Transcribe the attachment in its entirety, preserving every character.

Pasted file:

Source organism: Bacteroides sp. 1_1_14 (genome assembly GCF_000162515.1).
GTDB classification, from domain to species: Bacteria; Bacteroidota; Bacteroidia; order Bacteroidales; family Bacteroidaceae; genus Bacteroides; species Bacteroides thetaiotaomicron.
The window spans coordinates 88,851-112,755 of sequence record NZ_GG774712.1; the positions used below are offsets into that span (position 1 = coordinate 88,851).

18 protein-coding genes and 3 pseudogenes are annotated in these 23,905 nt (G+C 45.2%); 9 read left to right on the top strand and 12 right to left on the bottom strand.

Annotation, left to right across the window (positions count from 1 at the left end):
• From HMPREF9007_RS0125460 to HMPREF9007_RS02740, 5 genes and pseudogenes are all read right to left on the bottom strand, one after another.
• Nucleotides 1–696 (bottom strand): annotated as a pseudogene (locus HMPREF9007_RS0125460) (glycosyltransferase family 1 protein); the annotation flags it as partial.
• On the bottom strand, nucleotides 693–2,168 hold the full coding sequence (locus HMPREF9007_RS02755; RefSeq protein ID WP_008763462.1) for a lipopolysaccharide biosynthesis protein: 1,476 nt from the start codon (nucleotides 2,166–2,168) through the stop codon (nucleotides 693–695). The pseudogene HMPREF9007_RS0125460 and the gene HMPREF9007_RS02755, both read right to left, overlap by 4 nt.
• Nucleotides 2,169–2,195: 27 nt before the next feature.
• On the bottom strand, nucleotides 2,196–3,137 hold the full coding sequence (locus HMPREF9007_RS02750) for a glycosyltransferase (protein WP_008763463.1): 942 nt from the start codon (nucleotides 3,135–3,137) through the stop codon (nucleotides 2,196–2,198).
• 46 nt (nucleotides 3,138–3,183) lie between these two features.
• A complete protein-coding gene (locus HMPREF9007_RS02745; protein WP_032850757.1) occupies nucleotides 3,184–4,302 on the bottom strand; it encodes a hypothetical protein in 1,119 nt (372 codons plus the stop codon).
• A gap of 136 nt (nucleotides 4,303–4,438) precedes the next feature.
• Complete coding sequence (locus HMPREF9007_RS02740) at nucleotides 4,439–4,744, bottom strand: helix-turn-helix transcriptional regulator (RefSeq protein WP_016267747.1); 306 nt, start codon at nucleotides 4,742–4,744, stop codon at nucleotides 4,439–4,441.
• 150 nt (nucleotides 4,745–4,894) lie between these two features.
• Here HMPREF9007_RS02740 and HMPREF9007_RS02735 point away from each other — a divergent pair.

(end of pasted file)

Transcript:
Source organism: Bacteroides sp. 1_1_14 (genome assembly GCF_000162515.1).
GTDB classification, from domain to species: Bacteria; Bacteroidota; Bacteroidia; order Bacteroidales; family Bacteroidaceae; genus Bacteroides; species Bacteroides thetaiotaomicron.
The window spans coordinates 88,851-112,755 of sequence record NZ_GG774712.1; the positions used below are offsets into that span (position 1 = coordinate 88,851).

18 protein-coding genes and 3 pseudogenes are annotated in these 23,905 nt (G+C 45.2%); 9 read left to right on the top strand and 12 right to left on the bottom strand.

Annotation, left to right across the window (positions count from 1 at the left end):
• From HMPREF9007_RS0125460 to HMPREF9007_RS02740, 5 genes and pseudogenes are all read right to left on the bottom strand, one after another.
• Nucleotides 1–696 (bottom strand): annotated as a pseudogene (locus HMPREF9007_RS0125460) (glycosyltransferase family 1 protein); the annotation flags it as partial.
• On the bottom strand, nucleotides 693–2,168 hold the full coding sequence (locus HMPREF9007_RS02755; RefSeq protein ID WP_008763462.1) for a lipopolysaccharide biosynthesis protein: 1,476 nt from the start codon (nucleotides 2,166–2,168) through the stop codon (nucleotides 693–695). The pseudogene HMPREF9007_RS0125460 and the gene HMPREF9007_RS02755, both read right to left, overlap by 4 nt.
• Nucleotides 2,169–2,195: 27 nt before the next feature.
• On the bottom strand, nucleotides 2,196–3,137 hold the full coding sequence (locus HMPREF9007_RS02750) for a glycosyltransferase (protein WP_008763463.1): 942 nt from the start codon (nucleotides 3,135–3,137) through the stop codon (nucleotides 2,196–2,198).
• 46 nt (nucleotides 3,138–3,183) lie between these two features.
• A complete protein-coding gene (locus HMPREF9007_RS02745; protein WP_032850757.1) occupies nucleotides 3,184–4,302 on the bottom strand; it encodes a hypothetical protein in 1,119 nt (372 codons plus the stop codon).
• A gap of 136 nt (nucleotides 4,303–4,438) precedes the next feature.
• Complete coding sequence (locus HMPREF9007_RS02740) at nucleotides 4,439–4,744, bottom strand: helix-turn-helix transcriptional regulator (RefSeq protein WP_016267747.1); 306 nt, start codon at nucleotides 4,742–4,744, stop codon at nucleotides 4,439–4,441.
• 150 nt (nucleotides 4,745–4,894) lie between these two features.
• Here HMPREF9007_RS02740 and HMPREF9007_RS02735 point away from each other — a divergent pair.